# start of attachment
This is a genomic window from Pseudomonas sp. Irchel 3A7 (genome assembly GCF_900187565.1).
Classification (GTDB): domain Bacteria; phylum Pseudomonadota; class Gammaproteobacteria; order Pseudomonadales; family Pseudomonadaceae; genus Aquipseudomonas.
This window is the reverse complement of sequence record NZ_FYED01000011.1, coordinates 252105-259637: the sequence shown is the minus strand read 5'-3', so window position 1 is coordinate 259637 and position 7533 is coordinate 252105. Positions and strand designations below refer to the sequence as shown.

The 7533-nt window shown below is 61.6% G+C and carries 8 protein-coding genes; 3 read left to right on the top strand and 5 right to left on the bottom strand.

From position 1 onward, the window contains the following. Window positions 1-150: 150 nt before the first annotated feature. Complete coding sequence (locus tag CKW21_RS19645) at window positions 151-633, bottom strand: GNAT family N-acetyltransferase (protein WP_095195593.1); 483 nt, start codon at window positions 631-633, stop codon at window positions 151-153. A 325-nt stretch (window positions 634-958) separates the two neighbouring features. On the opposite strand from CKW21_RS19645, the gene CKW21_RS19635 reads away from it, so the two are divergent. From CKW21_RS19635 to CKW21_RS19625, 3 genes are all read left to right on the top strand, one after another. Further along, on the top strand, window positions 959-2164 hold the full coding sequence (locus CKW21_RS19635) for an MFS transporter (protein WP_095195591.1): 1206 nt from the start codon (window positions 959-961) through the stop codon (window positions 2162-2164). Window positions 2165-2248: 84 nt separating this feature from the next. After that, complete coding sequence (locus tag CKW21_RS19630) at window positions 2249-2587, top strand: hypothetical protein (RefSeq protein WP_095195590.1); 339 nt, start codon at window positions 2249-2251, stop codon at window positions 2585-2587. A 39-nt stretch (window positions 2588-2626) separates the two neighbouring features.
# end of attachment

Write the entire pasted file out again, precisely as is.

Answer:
This is a genomic window from Pseudomonas sp. Irchel 3A7 (genome assembly GCF_900187565.1).
Classification (GTDB): domain Bacteria; phylum Pseudomonadota; class Gammaproteobacteria; order Pseudomonadales; family Pseudomonadaceae; genus Aquipseudomonas.
This window is the reverse complement of sequence record NZ_FYED01000011.1, coordinates 252105-259637: the sequence shown is the minus strand read 5'-3', so window position 1 is coordinate 259637 and position 7533 is coordinate 252105. Positions and strand designations below refer to the sequence as shown.

The 7533-nt window shown below is 61.6% G+C and carries 8 protein-coding genes; 3 read left to right on the top strand and 5 right to left on the bottom strand.

From position 1 onward, the window contains the following. Window positions 1-150: 150 nt before the first annotated feature. Complete coding sequence (locus tag CKW21_RS19645) at window positions 151-633, bottom strand: GNAT family N-acetyltransferase (protein WP_095195593.1); 483 nt, start codon at window positions 631-633, stop codon at window positions 151-153. A 325-nt stretch (window positions 634-958) separates the two neighbouring features. On the opposite strand from CKW21_RS19645, the gene CKW21_RS19635 reads away from it, so the two are divergent. From CKW21_RS19635 to CKW21_RS19625, 3 genes are all read left to right on the top strand, one after another. Further along, on the top strand, window positions 959-2164 hold the full coding sequence (locus CKW21_RS19635) for an MFS transporter (protein WP_095195591.1): 1206 nt from the start codon (window positions 959-961) through the stop codon (window positions 2162-2164). Window positions 2165-2248: 84 nt separating this feature from the next. After that, complete coding sequence (locus tag CKW21_RS19630) at window positions 2249-2587, top strand: hypothetical protein (RefSeq protein WP_095195590.1); 339 nt, start codon at window positions 2249-2251, stop codon at window positions 2585-2587. A 39-nt stretch (window positions 2588-2626) separates the two neighbouring features.